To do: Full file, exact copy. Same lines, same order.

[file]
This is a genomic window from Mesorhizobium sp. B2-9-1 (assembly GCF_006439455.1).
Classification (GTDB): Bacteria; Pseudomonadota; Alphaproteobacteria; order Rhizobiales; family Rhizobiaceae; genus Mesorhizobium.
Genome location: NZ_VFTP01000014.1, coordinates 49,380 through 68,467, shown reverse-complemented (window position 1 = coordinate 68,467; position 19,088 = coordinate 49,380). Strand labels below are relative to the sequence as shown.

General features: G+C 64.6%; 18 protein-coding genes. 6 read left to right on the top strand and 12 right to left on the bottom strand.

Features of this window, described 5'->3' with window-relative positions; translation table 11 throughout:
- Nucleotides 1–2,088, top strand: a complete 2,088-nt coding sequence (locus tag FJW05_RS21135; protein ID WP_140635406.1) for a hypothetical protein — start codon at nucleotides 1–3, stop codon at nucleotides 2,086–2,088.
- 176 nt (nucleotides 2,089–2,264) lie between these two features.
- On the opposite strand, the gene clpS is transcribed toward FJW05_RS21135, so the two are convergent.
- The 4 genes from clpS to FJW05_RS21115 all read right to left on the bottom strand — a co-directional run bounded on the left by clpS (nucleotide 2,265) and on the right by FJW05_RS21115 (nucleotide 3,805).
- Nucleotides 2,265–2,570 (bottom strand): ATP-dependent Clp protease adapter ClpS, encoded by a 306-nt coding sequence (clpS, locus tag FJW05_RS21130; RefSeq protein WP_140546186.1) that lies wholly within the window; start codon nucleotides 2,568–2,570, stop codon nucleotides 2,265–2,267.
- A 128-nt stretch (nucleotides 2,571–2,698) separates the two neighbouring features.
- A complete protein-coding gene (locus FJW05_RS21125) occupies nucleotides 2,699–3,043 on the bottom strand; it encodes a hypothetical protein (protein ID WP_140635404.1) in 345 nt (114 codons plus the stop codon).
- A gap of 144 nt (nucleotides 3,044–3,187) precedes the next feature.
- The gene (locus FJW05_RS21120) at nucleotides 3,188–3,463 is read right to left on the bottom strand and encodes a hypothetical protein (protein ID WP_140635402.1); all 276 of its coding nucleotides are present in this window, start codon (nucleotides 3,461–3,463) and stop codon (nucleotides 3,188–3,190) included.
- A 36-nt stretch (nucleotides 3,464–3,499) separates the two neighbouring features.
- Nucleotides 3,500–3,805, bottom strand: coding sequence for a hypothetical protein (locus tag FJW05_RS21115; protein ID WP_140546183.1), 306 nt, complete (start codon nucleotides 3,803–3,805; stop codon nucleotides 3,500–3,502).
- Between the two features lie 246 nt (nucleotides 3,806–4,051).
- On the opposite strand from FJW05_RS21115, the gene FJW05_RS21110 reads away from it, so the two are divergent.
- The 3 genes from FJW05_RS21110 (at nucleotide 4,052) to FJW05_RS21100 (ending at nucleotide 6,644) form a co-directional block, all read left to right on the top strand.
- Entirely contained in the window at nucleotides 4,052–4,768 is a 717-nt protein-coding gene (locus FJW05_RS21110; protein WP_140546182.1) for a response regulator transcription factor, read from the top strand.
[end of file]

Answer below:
This is a genomic window from Mesorhizobium sp. B2-9-1 (assembly GCF_006439455.1).
Classification (GTDB): Bacteria; Pseudomonadota; Alphaproteobacteria; order Rhizobiales; family Rhizobiaceae; genus Mesorhizobium.
Genome location: NZ_VFTP01000014.1, coordinates 49,380 through 68,467, shown reverse-complemented (window position 1 = coordinate 68,467; position 19,088 = coordinate 49,380). Strand labels below are relative to the sequence as shown.

General features: G+C 64.6%; 18 protein-coding genes. 6 read left to right on the top strand and 12 right to left on the bottom strand.

Features of this window, described 5'->3' with window-relative positions; translation table 11 throughout:
- Nucleotides 1–2,088, top strand: a complete 2,088-nt coding sequence (locus tag FJW05_RS21135; protein ID WP_140635406.1) for a hypothetical protein — start codon at nucleotides 1–3, stop codon at nucleotides 2,086–2,088.
- 176 nt (nucleotides 2,089–2,264) lie between these two features.
- On the opposite strand, the gene clpS is transcribed toward FJW05_RS21135, so the two are convergent.
- The 4 genes from clpS to FJW05_RS21115 all read right to left on the bottom strand — a co-directional run bounded on the left by clpS (nucleotide 2,265) and on the right by FJW05_RS21115 (nucleotide 3,805).
- Nucleotides 2,265–2,570 (bottom strand): ATP-dependent Clp protease adapter ClpS, encoded by a 306-nt coding sequence (clpS, locus tag FJW05_RS21130; RefSeq protein WP_140546186.1) that lies wholly within the window; start codon nucleotides 2,568–2,570, stop codon nucleotides 2,265–2,267.
- A 128-nt stretch (nucleotides 2,571–2,698) separates the two neighbouring features.
- A complete protein-coding gene (locus FJW05_RS21125) occupies nucleotides 2,699–3,043 on the bottom strand; it encodes a hypothetical protein (protein ID WP_140635404.1) in 345 nt (114 codons plus the stop codon).
- A gap of 144 nt (nucleotides 3,044–3,187) precedes the next feature.
- The gene (locus FJW05_RS21120) at nucleotides 3,188–3,463 is read right to left on the bottom strand and encodes a hypothetical protein (protein ID WP_140635402.1); all 276 of its coding nucleotides are present in this window, start codon (nucleotides 3,461–3,463) and stop codon (nucleotides 3,188–3,190) included.
- A 36-nt stretch (nucleotides 3,464–3,499) separates the two neighbouring features.
- Nucleotides 3,500–3,805, bottom strand: coding sequence for a hypothetical protein (locus tag FJW05_RS21115; protein ID WP_140546183.1), 306 nt, complete (start codon nucleotides 3,803–3,805; stop codon nucleotides 3,500–3,502).
- Between the two features lie 246 nt (nucleotides 3,806–4,051).
- On the opposite strand from FJW05_RS21115, the gene FJW05_RS21110 reads away from it, so the two are divergent.
- The 3 genes from FJW05_RS21110 (at nucleotide 4,052) to FJW05_RS21100 (ending at nucleotide 6,644) form a co-directional block, all read left to right on the top strand.
- Entirely contained in the window at nucleotides 4,052–4,768 is a 717-nt protein-coding gene (locus FJW05_RS21110; protein WP_140546182.1) for a response regulator transcription factor, read from the top strand.